Anna Thomas

Anna Thomas

Screenwriter, filmmaker and author

https://www.vegetarianepicure.com
Anna Thomas is an Academy Award nominated screenwriter and filmmaker, and a two-time James Beard Award winner. Anna wrote her first cookbook while she was a film student at UCLA: The Vegetarian Epicure (1973) became a phenomenal success, was translated into various languages, sold over a million copies, and remains a classic. She continued to cook and to write about food while making films and raising a family. When she found herself in a tiny, temporary kitchen during a long construction project, she wrote her fourth book, about cooking simply and embracing the soup life: Love Soup, which won a James Beard Book Award. Her latest book, Vegan Vegetarian Omnivore: Dinner For Everyone At The Table (W.W. Norton, 2016), is being released on April 18. Her food writing has appeared in many publications, including The Los Angeles Times, Gourmet Magazine, Bon Appetit, Fine Cooking, and Eating Well.

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Anna's favorite cookbooks

Available on ckbk now
Honey from a Weed

Honey from a Weed

By Patience Gray

This is a book I open at random and find delight -- and then after a while realize that I’ve been reading for an hour. It is transporting. Patience Gray is such a beautiful writer; in the genre of food memoir there is no one better.

The Way to Cook

The Way to Cook

By Julia Child

And anything else by Julia Child! What a teacher. And such a generous spirit – she really did want us all to know how to get it right, and she approached every single recipe with that purpose: clear, thorough, smart. And though she spawned food TV, she would probably be horrified by what it has become.

Arabesque

Arabesque

By Claudia Roden

One of my trusted references for the food of the Mediterranean; I love the clarity and specificity of it.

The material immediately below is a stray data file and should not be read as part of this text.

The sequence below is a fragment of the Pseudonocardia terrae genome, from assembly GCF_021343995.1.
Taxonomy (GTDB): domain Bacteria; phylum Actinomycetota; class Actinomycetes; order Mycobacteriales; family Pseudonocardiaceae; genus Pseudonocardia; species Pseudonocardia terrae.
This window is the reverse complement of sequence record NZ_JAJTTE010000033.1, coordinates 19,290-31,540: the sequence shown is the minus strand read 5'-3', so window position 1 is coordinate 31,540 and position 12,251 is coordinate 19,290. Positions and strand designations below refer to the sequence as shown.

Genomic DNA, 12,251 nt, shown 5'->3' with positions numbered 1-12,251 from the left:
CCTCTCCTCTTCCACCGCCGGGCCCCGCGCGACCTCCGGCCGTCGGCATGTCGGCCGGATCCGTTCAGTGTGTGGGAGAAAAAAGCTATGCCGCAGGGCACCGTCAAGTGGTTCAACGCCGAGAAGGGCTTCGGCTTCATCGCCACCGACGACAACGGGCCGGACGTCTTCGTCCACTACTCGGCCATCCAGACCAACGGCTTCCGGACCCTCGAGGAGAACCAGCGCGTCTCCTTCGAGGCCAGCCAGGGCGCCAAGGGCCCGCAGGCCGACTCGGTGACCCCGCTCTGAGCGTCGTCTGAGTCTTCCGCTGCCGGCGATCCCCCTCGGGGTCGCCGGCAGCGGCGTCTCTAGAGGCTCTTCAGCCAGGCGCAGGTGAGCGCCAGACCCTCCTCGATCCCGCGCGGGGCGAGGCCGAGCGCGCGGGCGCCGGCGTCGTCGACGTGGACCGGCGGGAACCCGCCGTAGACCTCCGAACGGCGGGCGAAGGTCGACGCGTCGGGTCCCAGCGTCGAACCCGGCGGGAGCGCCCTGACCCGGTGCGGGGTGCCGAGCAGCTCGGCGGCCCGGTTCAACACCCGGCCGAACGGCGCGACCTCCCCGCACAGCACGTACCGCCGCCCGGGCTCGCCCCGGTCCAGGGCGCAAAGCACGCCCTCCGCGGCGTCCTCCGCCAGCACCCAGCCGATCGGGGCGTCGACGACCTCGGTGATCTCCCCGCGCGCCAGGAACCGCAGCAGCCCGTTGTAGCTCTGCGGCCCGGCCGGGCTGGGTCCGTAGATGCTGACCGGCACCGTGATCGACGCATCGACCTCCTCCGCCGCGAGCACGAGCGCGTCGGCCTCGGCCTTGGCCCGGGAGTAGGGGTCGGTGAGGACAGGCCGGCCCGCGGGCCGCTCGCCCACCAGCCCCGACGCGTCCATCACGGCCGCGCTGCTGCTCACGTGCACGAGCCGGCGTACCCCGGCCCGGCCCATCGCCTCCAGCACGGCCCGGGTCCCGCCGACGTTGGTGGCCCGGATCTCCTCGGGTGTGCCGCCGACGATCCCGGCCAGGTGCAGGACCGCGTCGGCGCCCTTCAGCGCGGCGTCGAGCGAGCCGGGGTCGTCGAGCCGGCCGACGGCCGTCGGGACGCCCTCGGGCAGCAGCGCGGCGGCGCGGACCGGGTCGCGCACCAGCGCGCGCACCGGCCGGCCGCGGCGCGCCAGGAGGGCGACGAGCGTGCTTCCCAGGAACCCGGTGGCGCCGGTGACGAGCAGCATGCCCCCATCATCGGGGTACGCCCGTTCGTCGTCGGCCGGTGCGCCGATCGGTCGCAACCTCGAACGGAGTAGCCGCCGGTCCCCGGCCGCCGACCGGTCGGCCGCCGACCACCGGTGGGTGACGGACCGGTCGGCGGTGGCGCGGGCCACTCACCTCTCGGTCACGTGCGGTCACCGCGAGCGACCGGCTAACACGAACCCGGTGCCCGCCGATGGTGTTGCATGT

Theory and Practice of Good Cooking

Theory and Practice of Good Cooking

By James Beard

Because you have to have James Beard in the cookbook shelf – for those times when something comes up in the kitchen, and I think, "Let’s see what James Beard has to say about this." But also for those times when I want to feel like I’m in New York, in a great townhouse, having a martini with interesting people, and about to eat.... then I just open one of the Beard books and read.

Charlie Trotter’s Vegetables

Charlie Trotter’s Vegetables

By Charlie Trotter

Because: excellence. Charlie Trotter cooked and wrote about food that is very different from my simple home cooking, but I find his work inspiring and illuminating – to look at, to read about, and to eat. Just because you love the blues, that doesn’t mean you can’t love opera as well.

The Taste of Country Cooking

The Taste of Country Cooking

By Edna Lewis

Judith Jones, my longtime editor at Knopf, gave me this book and told me I’d like it. I love it – though I rarely actually look for a recipe here. But it is a story of a time and a place, a way of life. By simply telling her personal history, Edna Lewis describes the powerful connection between food and community.

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The Robert Carrier Cookbook

The Robert Carrier Cookbook

By Robert Carrier

I had to include this old book in my list. In one sense I hardly use it now, but in another way it’s always with me: it was one of the first big, serious cookbooks I owned, when I was a poor college student and just teaching myself to cook. I learned so much from Robert Carrier. He was reliable. Years later, after I had written a successful cookbook myself, I was in London with my husband and we happened to go to Carrier’s for dinner (where we had a wonderful meal). It turned out to be the last night that it was open...

Home Cooking

Home Cooking

By Laurie Colwin

This is someone who loves home cooking, knows the place it holds in her world, and is simply a wonderful writer. Long ago, she inspired me with her cooking stories in Gourmet magazine, and I’ve been a fan of all her work – food and fiction -- ever since.